By Suzanne Fricke

Maria Samora

Innovation has always been an integral part of Native American art, whether the work is historic or contemporary. Native American artists demonstrate great creativity in techniques, materials and images, as seen in the work of jeweler Maria Samora and glass artist Ira Lujan. Both have spent their careers learning, growing and challenging themselves to create the new and the unexpected.

MARIA SAMORA (Taos Pueblo)

Samora is known for her elegant, geometric aesthetic. Working in silver, gold and precious stones, she employs both historic and contemporary jewelry-making techniques. The artist sees the challenge in simplicity, noting, “I've always believed in the idea that less is more. If you use clean, simple lines, they have to be perfect.” Her work has been honored at Santa Fe Indian Market, at the Heard Museum Guild Indian Fair and Market in Phoenix and elsewhere.

After growing up in Taos, Samora attended the University of New Mexico in Albuquerque and Pitzer College in Claremont, California, where she studied fine art, photography and Spanish. “After two and a half years, I didn't have clarity on what I wanted,” she said. “I was tired of being in a classroom, so I took my camera and traveled through South America with friends.”

Back in New Mexico, she took her first jewelry classes at the University of New Mexico in Taos, followed by a weeklong intensive at the now defunct Taos Institute of Arts. The

latter introduced her to master goldsmith Phil Poirier, who astounded her with the possibilities for creating different objects. Over the next two decades, she continued to train with Poirier. “I had the great fortune to have a mentor in my life. I still call on him regularly. He owns a machine shop, so I have had access to high-end technology and have tools made for me specifically. There are not many jewelers who take this approach.” For example, she uses a CNC (computer numerical control) milling machine to make precision cuts to remove metal rather than casting it in molds.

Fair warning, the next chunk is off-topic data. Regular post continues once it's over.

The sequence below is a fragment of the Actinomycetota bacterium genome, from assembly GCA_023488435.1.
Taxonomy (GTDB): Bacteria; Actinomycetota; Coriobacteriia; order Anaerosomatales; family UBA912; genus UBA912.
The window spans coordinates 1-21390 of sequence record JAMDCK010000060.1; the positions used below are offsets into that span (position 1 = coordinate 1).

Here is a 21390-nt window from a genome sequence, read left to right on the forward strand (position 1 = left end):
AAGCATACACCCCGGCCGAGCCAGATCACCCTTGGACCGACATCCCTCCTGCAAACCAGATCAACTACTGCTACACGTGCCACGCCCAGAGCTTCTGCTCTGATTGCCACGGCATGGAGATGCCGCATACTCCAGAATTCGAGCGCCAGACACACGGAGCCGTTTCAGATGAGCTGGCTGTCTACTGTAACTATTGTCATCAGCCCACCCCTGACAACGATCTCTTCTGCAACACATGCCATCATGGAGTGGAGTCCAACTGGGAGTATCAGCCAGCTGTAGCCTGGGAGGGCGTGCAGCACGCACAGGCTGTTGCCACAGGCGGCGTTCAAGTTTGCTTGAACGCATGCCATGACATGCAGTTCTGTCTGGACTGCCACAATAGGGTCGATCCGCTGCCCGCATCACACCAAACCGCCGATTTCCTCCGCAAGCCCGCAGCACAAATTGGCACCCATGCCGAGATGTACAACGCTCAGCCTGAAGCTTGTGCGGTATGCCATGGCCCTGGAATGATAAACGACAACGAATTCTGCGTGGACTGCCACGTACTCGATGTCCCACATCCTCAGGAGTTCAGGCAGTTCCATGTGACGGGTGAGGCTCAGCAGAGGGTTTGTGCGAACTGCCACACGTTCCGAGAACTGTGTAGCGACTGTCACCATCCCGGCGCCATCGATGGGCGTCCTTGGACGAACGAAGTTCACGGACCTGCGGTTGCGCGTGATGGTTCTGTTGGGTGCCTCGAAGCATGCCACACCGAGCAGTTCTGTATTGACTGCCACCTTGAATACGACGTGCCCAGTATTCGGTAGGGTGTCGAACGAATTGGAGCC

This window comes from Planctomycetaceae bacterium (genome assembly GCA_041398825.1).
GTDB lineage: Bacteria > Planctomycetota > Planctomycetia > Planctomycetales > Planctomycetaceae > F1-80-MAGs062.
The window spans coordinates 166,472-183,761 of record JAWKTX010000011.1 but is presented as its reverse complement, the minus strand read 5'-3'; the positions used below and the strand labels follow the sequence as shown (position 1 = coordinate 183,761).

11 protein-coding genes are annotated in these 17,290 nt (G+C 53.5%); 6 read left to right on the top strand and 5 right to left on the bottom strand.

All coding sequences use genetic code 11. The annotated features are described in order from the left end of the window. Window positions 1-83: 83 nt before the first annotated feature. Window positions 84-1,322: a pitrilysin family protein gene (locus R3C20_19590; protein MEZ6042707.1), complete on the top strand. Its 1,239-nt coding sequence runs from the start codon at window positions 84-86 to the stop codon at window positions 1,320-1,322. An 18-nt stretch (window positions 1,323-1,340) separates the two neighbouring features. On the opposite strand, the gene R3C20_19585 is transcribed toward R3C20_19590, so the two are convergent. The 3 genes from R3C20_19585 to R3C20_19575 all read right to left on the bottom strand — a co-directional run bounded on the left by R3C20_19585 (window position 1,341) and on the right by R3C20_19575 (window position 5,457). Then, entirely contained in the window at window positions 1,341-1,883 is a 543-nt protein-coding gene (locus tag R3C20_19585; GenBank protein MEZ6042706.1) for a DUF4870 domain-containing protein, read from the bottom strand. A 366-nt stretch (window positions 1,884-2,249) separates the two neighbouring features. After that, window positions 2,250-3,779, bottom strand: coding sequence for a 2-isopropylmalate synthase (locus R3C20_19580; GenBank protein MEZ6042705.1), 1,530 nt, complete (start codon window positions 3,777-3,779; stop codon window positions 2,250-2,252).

Samora approaches her work organically, sitting at her bench and allowing the materials to suggest three-dimensional objects, shapes, patterns and textures. She often starts by handcutting pieces and playing around to create the look she wants. Samora frequently works with sterling silver and 24 karat royal yellow gold nuggets. For her Strata series, Samora creates crisp, precise lines with a CNC laser cutter and then hand finishes the lines to slightly blur them, so the final artwork doesn't look too machined. The artist approached her Diamond Pyramid series through a process of cutting away, starting with a thick piece of silver and cutting out a series of triangular shapes.

The COVID-19 lockdown provided Samora the chance to reassess her priorities. More than 10 years ago, she opened a workshop with her husband, a photographer, who handles the photography and social media end of the business. But she had to close the showroom in front of the studio during the pandemic. Although for now Samora doesn't have a space to show her work, she sees an upside: “I did have to shut down and lost a few employees, but it made me rethink my approach — to focus on what is important. People want quality over quantity. I've been lucky to have clients who supported me.”

She continued, “What resonates with me is to focus on making beautiful things that make people happy. I tried to step back and make items that are true to me. [The pandemic] gave me more time to sit at my bench and play with new designs and techniques.” For example, she experimented with a 19-century guilloche machine — originally used by watchmakers to create complex, ornamental designs on metal — which was a gift from a mentor. She explained, “The machine is beautiful, a work of art itself. I've had it in my shop for years. [Guilloche is] a decorative technique for making intricate patterns that are engraved into silver or gold. . . . During the lockdown, I had time to play around with it.”

Samora continues to challenge herself, creating new designs and patterns. “I'm not [always] sure what it will look like,” she said. “With jewelry, there's always a new technique to learn and play with. I've been a jeweler for more than 20 years, and I feel like I'm just starting.”






Santa Fe New Mexican